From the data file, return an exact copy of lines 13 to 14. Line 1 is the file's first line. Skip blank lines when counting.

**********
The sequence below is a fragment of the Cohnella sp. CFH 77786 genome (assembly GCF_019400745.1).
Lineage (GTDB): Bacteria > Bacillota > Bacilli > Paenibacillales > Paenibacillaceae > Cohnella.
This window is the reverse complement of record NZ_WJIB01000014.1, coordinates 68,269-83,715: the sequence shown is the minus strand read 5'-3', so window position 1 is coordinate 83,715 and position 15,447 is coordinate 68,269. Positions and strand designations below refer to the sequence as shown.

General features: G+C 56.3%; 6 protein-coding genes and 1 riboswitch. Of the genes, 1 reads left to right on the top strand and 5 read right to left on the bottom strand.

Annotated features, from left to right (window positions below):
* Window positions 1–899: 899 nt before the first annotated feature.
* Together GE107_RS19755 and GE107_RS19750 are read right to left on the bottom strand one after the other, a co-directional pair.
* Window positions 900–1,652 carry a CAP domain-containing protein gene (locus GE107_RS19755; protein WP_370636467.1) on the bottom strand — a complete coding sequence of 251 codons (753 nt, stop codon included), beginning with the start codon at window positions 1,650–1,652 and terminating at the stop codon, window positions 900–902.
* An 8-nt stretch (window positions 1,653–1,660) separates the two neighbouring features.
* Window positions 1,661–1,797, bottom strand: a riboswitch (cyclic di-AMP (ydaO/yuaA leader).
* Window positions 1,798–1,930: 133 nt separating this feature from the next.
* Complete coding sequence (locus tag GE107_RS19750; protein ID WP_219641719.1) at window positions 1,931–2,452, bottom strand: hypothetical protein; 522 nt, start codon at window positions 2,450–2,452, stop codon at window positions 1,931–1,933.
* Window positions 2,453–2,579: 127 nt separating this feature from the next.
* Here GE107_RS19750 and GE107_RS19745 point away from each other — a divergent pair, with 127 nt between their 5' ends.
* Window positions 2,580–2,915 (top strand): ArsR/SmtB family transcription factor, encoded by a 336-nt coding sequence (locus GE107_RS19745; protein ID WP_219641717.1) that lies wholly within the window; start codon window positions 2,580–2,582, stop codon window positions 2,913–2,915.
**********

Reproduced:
* Window positions 2,453–2,579: 127 nt separating this feature from the next.
* Here GE107_RS19750 and GE107_RS19745 point away from each other — a divergent pair, with 127 nt between their 5' ends.